Service and Process Models
Simple monitoring systems allow direct visualization of values that were collected from devices. However, devices from different manufacturers use differing approaches for providing values with the same physical meaning.
For example, network management products are used to track CPU load of network nodes. This simple metric is available in many different forms:
However, a Network Device Dashboard should have a "CPU Load" chart equally looking for all device types. A "High CPU Load" alert is also expected to behave similarly. Moreover, we'd like to build a "CPU Load Overview" report showing current utilization of all devices in the network.
The right way to ensure the above requirements is having a numeric "CPU Load" metric in every device that provides CPU data. This metric should have common format, but its calculation and update policy will differ between device types.
Models operating inside AggreGate server solve this and similar cases by simulating different business objects or processes. The models range from simple, such as CPU load model, to really complicated ones, e.g. representing a whole industrial plant.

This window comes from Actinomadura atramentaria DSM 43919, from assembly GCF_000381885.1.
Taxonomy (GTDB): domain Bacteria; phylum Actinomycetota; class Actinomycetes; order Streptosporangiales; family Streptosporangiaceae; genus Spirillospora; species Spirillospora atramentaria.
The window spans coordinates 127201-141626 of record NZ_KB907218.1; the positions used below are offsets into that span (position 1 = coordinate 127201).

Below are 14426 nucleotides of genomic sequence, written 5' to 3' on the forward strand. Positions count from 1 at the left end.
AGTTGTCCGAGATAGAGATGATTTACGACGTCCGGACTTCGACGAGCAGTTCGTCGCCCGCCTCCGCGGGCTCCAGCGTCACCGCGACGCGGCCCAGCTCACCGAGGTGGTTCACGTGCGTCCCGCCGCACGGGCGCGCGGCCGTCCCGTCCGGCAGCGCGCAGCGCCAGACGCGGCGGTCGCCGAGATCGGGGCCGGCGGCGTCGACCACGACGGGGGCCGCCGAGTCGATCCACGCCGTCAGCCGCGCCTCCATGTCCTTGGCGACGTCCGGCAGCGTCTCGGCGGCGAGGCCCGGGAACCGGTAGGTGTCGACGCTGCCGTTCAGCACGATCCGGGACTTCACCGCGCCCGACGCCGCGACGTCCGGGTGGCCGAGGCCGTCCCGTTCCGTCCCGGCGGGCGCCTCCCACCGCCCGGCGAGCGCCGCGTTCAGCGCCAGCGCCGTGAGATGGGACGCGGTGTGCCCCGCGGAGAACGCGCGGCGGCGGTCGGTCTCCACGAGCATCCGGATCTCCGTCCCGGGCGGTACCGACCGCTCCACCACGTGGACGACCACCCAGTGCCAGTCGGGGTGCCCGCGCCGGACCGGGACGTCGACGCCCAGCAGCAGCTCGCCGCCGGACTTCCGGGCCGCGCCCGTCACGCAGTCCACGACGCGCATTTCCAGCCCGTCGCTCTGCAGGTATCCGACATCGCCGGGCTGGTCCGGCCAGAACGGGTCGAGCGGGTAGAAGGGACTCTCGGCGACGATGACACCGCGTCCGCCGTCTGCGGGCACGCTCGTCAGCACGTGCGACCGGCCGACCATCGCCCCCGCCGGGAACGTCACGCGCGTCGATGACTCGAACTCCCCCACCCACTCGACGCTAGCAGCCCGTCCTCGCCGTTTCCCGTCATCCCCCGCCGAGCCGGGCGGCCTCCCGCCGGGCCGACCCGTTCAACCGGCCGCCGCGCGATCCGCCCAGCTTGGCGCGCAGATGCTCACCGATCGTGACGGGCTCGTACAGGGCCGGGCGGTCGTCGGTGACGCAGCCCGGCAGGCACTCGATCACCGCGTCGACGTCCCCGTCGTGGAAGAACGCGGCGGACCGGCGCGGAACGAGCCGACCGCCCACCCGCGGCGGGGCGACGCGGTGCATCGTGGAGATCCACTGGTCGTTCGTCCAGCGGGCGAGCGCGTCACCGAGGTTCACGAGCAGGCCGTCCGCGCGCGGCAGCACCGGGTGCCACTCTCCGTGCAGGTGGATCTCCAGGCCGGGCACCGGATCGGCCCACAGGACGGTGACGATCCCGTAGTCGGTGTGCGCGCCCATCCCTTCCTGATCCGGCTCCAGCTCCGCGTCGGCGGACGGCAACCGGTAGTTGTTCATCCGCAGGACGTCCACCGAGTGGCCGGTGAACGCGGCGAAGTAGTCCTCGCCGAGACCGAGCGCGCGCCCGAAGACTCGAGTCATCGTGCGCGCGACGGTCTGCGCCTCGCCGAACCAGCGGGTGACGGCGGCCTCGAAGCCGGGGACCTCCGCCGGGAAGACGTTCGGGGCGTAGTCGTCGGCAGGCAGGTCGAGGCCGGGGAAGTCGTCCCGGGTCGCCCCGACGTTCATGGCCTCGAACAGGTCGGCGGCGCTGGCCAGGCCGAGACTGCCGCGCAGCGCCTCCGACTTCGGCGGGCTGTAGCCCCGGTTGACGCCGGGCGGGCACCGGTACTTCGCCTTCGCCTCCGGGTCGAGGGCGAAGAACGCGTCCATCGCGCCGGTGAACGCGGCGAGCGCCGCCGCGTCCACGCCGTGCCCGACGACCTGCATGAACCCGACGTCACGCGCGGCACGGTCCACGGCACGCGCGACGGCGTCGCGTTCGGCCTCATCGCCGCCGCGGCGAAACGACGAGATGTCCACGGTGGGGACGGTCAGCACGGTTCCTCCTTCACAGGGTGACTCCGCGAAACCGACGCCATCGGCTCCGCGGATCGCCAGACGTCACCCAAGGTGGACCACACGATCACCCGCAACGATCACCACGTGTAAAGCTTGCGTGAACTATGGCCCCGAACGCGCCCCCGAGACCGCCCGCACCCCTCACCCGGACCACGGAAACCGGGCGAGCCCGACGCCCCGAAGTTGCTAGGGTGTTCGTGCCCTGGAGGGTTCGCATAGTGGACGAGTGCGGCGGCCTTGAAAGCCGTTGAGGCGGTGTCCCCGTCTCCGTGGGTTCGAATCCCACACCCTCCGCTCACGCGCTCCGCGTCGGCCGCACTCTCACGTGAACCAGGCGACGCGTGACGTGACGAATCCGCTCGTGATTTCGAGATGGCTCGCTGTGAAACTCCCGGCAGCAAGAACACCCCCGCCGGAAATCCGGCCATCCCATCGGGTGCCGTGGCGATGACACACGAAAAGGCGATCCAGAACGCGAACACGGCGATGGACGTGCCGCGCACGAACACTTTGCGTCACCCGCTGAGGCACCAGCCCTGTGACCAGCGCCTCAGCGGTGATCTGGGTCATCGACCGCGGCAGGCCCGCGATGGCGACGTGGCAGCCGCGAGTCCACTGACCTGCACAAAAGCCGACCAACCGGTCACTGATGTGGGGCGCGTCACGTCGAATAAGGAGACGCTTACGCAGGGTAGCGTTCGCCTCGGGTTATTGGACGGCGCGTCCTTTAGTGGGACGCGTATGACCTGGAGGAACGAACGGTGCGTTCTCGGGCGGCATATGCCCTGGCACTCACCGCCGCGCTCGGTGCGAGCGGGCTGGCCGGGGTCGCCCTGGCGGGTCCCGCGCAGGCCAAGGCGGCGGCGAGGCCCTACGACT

Each model comprises:
A model may act on its own (absolute model) or get attached to lower-level objects, such as devices (relative model). In the second case, multiple instances of a model are created, each of them using object it's attached to as its primary data source.
The third model type assumes explicit on-demand model instance creation. For example, an Oil Rig model may hold information about devices and controllers installed on a rig, as well as data collected from the particular rig (that's not a single device indeed). Such models are called instantiable models.